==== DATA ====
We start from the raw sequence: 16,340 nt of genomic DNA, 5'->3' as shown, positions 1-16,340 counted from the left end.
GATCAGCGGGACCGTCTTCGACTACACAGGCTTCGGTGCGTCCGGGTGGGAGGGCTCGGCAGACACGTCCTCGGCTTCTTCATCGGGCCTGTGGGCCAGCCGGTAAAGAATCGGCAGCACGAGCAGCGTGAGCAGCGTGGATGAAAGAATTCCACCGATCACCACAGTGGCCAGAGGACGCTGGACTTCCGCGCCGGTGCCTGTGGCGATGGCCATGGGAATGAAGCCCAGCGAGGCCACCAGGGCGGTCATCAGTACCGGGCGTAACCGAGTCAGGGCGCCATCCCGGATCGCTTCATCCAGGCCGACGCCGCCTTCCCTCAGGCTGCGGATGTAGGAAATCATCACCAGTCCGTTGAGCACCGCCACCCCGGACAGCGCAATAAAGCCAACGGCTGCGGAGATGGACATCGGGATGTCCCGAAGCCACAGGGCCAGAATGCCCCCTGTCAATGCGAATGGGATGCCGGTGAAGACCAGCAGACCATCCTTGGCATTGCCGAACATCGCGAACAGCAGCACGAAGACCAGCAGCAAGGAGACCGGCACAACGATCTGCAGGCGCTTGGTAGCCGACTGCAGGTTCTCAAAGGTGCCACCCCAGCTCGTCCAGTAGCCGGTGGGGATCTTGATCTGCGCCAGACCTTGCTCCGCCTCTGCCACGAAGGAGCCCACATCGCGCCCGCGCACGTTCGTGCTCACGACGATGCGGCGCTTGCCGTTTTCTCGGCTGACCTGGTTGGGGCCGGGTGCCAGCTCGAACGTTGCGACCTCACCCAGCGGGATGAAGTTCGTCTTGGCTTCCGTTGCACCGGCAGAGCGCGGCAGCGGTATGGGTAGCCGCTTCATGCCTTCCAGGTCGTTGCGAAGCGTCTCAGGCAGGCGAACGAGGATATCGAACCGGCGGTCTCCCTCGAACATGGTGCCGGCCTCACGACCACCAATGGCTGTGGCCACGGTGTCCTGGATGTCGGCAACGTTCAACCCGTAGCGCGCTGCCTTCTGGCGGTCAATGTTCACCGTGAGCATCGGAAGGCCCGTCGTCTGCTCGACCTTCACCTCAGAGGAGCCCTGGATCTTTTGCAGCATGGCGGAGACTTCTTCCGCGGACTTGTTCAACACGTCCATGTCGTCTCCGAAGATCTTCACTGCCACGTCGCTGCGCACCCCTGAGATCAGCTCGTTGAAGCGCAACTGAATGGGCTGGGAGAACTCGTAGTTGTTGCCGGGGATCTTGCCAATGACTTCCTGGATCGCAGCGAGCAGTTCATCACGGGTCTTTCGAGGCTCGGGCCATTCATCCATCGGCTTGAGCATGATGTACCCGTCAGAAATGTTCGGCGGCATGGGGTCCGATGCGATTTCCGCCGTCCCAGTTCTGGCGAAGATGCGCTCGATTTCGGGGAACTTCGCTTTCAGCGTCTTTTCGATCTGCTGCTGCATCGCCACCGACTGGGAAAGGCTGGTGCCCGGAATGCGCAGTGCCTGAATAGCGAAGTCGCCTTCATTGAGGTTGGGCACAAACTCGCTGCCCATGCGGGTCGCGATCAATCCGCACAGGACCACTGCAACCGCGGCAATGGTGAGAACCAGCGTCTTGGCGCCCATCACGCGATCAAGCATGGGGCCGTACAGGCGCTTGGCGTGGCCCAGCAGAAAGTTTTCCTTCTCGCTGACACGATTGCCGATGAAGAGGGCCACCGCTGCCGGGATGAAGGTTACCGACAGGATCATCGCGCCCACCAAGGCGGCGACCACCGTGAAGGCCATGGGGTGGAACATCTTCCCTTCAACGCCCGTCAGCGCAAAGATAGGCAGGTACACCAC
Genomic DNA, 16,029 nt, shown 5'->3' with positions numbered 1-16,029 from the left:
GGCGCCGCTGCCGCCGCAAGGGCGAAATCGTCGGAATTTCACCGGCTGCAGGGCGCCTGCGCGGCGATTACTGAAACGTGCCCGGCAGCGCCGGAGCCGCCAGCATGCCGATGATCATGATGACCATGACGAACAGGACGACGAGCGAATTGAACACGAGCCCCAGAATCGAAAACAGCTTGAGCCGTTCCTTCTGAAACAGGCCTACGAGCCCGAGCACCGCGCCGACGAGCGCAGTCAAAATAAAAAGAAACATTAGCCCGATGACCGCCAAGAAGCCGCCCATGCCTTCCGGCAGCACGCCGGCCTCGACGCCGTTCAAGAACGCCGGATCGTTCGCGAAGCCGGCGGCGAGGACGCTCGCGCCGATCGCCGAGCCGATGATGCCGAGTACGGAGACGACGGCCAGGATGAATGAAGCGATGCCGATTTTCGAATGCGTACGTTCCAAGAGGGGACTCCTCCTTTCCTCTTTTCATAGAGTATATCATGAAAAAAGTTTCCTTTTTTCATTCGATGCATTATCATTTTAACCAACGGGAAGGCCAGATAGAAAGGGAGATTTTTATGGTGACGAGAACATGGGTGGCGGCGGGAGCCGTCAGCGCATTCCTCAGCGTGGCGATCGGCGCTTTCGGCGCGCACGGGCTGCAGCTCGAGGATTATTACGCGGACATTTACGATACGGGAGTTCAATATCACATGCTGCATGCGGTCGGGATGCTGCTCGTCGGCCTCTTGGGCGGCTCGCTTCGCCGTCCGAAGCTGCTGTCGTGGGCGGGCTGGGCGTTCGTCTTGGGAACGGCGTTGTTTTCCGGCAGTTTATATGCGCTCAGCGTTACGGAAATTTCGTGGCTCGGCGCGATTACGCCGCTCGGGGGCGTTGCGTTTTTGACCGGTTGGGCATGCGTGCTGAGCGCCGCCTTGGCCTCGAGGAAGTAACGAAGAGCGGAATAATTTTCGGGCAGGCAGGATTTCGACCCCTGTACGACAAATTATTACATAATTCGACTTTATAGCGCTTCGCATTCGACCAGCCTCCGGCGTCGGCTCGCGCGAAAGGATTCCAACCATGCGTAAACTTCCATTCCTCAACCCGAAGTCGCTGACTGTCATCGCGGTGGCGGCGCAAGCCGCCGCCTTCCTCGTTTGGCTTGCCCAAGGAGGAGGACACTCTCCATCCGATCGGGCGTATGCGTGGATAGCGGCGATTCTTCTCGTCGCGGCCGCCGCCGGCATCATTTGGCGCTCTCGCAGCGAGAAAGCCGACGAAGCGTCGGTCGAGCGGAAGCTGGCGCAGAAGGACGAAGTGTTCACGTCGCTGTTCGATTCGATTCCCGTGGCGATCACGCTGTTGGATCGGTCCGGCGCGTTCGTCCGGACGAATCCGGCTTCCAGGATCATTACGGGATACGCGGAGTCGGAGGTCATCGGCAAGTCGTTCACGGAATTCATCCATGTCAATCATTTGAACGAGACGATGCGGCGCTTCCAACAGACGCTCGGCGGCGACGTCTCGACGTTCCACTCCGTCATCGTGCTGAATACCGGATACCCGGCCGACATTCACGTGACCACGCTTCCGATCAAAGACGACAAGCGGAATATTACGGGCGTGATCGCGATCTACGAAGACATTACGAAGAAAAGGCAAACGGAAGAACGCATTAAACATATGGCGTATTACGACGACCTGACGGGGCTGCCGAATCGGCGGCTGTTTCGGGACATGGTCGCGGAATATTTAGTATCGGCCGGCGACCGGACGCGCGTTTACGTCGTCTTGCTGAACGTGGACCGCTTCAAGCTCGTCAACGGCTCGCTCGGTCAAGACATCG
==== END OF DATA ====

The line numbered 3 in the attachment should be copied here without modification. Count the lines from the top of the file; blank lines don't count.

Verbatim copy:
Genomic DNA, 16,029 nt, shown 5'->3' with positions numbered 1-16,029 from the left: